H.B. 80 and its government mandates – anti-consumer, anti-choice, anti-innovation
The business community recognizes that Pennsylvania and the nation will need all forms of energy – both alternative and traditional sources, including nuclear – to meet current and future demand that, even with conservation, is expected to increase significantly over the next two decades.
The difference of opinion that exists over a specific alternative energy bill (H.B. 80) under consideration in the General Assembly is not a debate about the value of alternative energy; it’s about the Rendell administration mandating the types and percentages of alternative energy. While some lawmakers and environmental special interests continue to advocate government mandates and taxpayer subsidies as the best solutions for Pennsylvania’s energy future, the long-term interest of the Commonwealth and its residents will be best served by allowing innovation and consumer choice to determine viable and affordable options.
House Bill 80 would extend mandates for specific forms of alternative energy, with no regard to the fact that government cannot accurately predict future viable forms. What makes sense now might not make sense five or 10 years down the road.
By shutting out one-third of the market, as H.B. 80’s mandates would do, the legislation would destroy Pennsylvania’s historic energy strengths, including coal, nuclear (a CO2-free energy), and one of the Commonwealth’s most promising developing industries – natural gas. Keeping out 33 percent of the market also would thwart innovation by discouraging businesses from developing other forms of alternative energy because they wouldn’t be included on some arbitrary list of qualifying alternative energy sources.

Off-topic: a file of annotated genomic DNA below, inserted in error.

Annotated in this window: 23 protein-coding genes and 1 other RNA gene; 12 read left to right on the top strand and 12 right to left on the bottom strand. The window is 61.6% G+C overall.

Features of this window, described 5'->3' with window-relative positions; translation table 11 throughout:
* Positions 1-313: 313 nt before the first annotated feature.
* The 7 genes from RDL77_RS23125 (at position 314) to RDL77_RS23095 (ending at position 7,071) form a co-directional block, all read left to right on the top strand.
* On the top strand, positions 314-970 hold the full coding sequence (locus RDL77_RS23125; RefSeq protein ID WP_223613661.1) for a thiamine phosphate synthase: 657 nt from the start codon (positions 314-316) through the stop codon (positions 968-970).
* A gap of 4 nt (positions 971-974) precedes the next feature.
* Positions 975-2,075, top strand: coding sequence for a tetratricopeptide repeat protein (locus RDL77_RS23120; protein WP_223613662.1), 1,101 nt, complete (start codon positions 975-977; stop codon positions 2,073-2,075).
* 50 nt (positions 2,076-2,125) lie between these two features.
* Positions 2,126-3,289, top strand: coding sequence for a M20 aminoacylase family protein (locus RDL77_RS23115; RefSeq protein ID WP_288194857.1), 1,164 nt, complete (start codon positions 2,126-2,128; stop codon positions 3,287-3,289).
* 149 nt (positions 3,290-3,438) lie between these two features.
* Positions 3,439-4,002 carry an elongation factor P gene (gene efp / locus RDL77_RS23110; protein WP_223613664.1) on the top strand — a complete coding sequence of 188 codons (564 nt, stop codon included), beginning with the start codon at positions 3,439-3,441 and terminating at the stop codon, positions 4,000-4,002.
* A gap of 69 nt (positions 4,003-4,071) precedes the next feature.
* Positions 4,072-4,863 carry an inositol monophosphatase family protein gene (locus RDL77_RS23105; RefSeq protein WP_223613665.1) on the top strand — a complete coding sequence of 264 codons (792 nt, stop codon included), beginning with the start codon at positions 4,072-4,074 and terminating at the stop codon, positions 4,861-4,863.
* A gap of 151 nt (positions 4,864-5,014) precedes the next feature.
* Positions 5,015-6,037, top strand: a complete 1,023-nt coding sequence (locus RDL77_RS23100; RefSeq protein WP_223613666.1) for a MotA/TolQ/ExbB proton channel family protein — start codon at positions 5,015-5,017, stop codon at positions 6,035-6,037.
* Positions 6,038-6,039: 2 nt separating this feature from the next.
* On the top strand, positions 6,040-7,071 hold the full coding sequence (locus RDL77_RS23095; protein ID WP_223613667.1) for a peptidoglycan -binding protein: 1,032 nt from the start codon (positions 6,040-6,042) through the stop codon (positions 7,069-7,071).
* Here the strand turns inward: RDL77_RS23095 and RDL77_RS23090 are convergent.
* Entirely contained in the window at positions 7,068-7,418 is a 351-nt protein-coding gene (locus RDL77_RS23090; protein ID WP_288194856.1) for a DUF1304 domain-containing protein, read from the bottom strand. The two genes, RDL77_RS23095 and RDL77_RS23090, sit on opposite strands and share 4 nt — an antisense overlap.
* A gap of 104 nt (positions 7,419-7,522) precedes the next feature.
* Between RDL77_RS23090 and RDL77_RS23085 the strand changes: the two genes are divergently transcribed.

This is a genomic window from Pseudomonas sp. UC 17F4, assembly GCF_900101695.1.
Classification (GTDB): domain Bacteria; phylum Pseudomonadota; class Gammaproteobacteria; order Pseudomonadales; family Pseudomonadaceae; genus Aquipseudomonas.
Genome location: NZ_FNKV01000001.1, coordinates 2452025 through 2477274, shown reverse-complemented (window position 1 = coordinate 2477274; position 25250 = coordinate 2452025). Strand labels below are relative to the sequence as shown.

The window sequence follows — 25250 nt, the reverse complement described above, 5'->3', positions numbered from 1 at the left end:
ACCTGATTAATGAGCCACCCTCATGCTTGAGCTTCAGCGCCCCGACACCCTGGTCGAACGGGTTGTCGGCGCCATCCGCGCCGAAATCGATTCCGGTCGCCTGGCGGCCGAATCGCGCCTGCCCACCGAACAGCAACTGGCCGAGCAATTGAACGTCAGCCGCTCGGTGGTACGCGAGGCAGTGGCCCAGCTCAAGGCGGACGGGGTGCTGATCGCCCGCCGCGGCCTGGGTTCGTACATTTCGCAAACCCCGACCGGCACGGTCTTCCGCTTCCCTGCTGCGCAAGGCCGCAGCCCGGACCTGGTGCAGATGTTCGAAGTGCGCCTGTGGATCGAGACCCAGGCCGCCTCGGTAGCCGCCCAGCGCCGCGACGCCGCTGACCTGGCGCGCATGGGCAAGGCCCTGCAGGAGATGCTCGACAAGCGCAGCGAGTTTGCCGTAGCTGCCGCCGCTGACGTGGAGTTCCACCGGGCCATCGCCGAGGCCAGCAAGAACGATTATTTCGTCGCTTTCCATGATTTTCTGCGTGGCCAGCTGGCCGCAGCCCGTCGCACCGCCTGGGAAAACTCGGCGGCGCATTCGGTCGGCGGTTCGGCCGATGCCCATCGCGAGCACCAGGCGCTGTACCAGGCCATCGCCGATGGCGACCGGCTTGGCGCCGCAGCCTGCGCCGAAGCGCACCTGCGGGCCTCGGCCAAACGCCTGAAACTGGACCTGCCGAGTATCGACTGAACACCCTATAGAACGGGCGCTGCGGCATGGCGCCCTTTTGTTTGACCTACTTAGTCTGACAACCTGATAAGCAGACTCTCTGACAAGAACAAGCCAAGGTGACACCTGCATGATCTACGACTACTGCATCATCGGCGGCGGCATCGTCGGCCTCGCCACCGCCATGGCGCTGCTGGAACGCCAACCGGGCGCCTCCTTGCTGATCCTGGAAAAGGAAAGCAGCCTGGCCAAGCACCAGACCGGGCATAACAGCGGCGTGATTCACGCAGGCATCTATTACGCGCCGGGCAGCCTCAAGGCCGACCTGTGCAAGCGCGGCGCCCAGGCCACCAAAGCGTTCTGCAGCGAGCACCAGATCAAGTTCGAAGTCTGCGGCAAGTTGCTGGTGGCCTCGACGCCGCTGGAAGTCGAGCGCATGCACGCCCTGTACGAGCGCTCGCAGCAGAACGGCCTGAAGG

One must also question the wisdom of mandating a market for costly forms of alternative energy and then subsidizing that sector with hundreds of millions of taxpayer dollars. House Bill 80 supporters refuse to admit it, but the forms of energy mandated in the legislation are expensive. And no one is making this point known more than members of the governor’s own administration.
During a recent budget hearing before the Senate Appropriations Committee, the Department of General Services Secretary announced the department’s plans to increase purchases from renewable sources. He then told lawmakers that "the total cost of that renewable energy commitment is a couple hundred thousand dollars more" than it would cost without purchasing energy from renewable source providers.
Utility industry estimates are that the additional mandates contained in H.B. 80 could add as much as $9 billion to $12 billion to the cost of electricity purchases in future years at a time when job creators and residents can least afford it.
Further, as reported by Pennsylvania Legislative Services, the Department of Community and Economic Development Secretary told the Senate Appropriations Committee during his department’s budget hearing that DCED continues to approve solar projects which he said "would not stand on their own legs but for some type of government subsidy."
And during the Pennsylvania Public Utility Commission’s budget hearing, commissioners agreed that consumers would pay more for mandates contained in H.B. 80, with Commissioner Powelson calling for "an honest discussion" about the half-truths that have been promulgated by the legislation’s supporters.